The month of June, for some children, marks the end of their preschool year and the summer before kindergarten starts. For the lucky few that were afforded the opportunity to participate in high-quality preschool, these children have greater chances for success when they return to school in September. Sadly, though, 88 percent of Maryland's 3-year-olds and 57 percent of Maryland's 4-year-olds did not have access to publicly-funded early learning programs. In the 2015-2016 school year, only 5 percent of 3-year-olds and 36 percent of 4-year-olds in Maryland participated in the state’s high-quality preschool program. This means many parents likely had to make the tough decision on whether to spend their resources on food, housing, and other family needs or higher-quality early care and education. The cost of preschool for a four-year-old in the state is $9,000, and the cost of infant care is $13,000 per year, nearly $5,000 higher than the annual cost of college tuition. The president’s proposed 2018 budget will worsen access to affordable, quality early learning programs for children from poor and middle-class families.
Although the 2017 omnibus budget passed by Congress last month gave hope for a continued priority on early learning – a priority and value we came to expect for the last eight years – this new budget, if passed, would strike a devastating blow to our most vulnerable families and children. At the U.S. Department of Health and Human Services, Child Care and Head Start would be cut by $95 and $85 million, respectively. And the huge cuts to SNAP, Medicaid and other investments would further erode the healthy development of young children. While there has been talk of improving the Child and Dependent Care Tax Credit to address child care affordability, it’s not clear how much poor and low-income families would benefit compared to the upper middle-class.
At the U.S. Department of Education, the Administration has proposed “streamlining” more than 30 programs, which is another way of saying “eliminate:”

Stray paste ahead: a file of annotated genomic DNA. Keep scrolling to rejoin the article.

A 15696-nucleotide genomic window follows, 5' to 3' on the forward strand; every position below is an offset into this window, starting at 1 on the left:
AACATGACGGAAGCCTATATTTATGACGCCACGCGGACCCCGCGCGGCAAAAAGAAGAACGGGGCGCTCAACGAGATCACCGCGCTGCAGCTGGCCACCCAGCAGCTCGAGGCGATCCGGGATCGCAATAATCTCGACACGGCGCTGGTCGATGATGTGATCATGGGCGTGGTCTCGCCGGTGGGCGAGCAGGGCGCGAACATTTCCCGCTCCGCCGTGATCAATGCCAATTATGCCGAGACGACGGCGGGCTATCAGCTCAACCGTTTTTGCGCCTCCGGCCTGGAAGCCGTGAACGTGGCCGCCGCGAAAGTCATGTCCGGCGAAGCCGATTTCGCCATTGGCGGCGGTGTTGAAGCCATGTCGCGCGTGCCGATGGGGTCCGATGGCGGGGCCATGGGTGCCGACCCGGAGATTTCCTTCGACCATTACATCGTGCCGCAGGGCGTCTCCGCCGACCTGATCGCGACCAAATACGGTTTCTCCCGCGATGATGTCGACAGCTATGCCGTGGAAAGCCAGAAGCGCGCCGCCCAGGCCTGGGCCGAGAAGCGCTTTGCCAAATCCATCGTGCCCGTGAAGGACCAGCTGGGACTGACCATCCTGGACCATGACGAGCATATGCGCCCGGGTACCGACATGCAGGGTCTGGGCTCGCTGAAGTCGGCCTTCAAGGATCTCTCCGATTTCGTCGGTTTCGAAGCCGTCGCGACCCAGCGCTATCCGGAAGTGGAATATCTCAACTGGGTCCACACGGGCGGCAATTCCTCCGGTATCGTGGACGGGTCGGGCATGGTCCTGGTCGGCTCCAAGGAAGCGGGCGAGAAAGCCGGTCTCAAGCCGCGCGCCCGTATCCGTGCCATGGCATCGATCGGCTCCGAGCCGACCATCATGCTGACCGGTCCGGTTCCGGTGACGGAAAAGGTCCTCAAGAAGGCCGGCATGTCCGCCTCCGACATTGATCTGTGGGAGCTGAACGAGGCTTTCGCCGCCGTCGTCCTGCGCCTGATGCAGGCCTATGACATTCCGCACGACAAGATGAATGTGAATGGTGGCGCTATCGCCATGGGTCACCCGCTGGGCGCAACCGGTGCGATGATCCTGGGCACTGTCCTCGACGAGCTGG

- Gone would be the entire $2.3 billion Title II grant program that supports pre- and in-service professional learning activities;
- New provisions in the newly-enacted Every Student Succeeds Act (ESSA), on which I worked with my colleagues during my time at the Department, that link opportunities for educators in preschool and kindergarten through third grade would "die on the vine" and never have a chance for implementation;
- The $1.2 billion 21st Century Community Learning Centers program, which provides critical summer, before- and after-school child care for more than a million low-income children and youth would be gone;
- The $190 million Striving Readers Comprehensive Literacy Development Grants, which are the only literacy program left at the Department and which devote 15 percent of the sub-granted funds to birth through age five programs, would evaporate;
- The Child Care Access Means Parents in School child care program for student parents, which makes it possible for many low-income students to continue their educations and support their families, would be cut; and
- The new Preschool Development Grants included in ESSA that would support states in coordinating their systems of early learning and provide services for children birth to age five, seem to have been “streamlined” and eliminated as well.
German Chancellor Angela Merkel declared a few weeks ago that Europe must "take our fate into our own hands." This past week, with the U.S. “getting out” of the Paris Climate Agreement, U.S. mayors, governors, and business leaders across the country declared “we are still in.” In many ways, states and communities are also now on their own when it comes to early childhood education, or at least may have to do more with a lot less Federal support. The State of Preschool 2016 shows that last year, state funding for preschool rose eight percent to about $7.4 billion – a $564 million increase - demonstrating strong commitments by governors to help children most susceptible to later school failure gain access to early education. In Maryland, the legislature has charged a diverse stakeholder workgroup to make recommendations on how to – not if we should - implement quality universal preschool for all 4-year-olds in the state. While a couple months ago, the Federal Government proposed to remove a question from the National Survey of Children’s Health asking parents if they were ever asked to keep their child out of an early care and education program because of behavior, Maryland’s legislature recently made the state the second in the nation to effectively ban suspensions and expulsions for preschool through second grade students. At Ready At Five’s Spring Symposium, we addressed the high rate of suspensions for preschoolers in the country and how implicit bias may be a contributing factor.
The president’s budget proposal fails children. It fails to make the critical investments needed to continue the expansion of high-quality early care and education programs. Thankfully, this is just the opening salvo in the budget battles, and Congress now has the opportunity to create a spending plan that will support families and children. Congress functions to hear from its constituents, and every member needs to hear from us. Children depend on the adults to ensure they get the strong start they need to succeed in school and life.
Ask yourself how you can stand up for Maryland's children.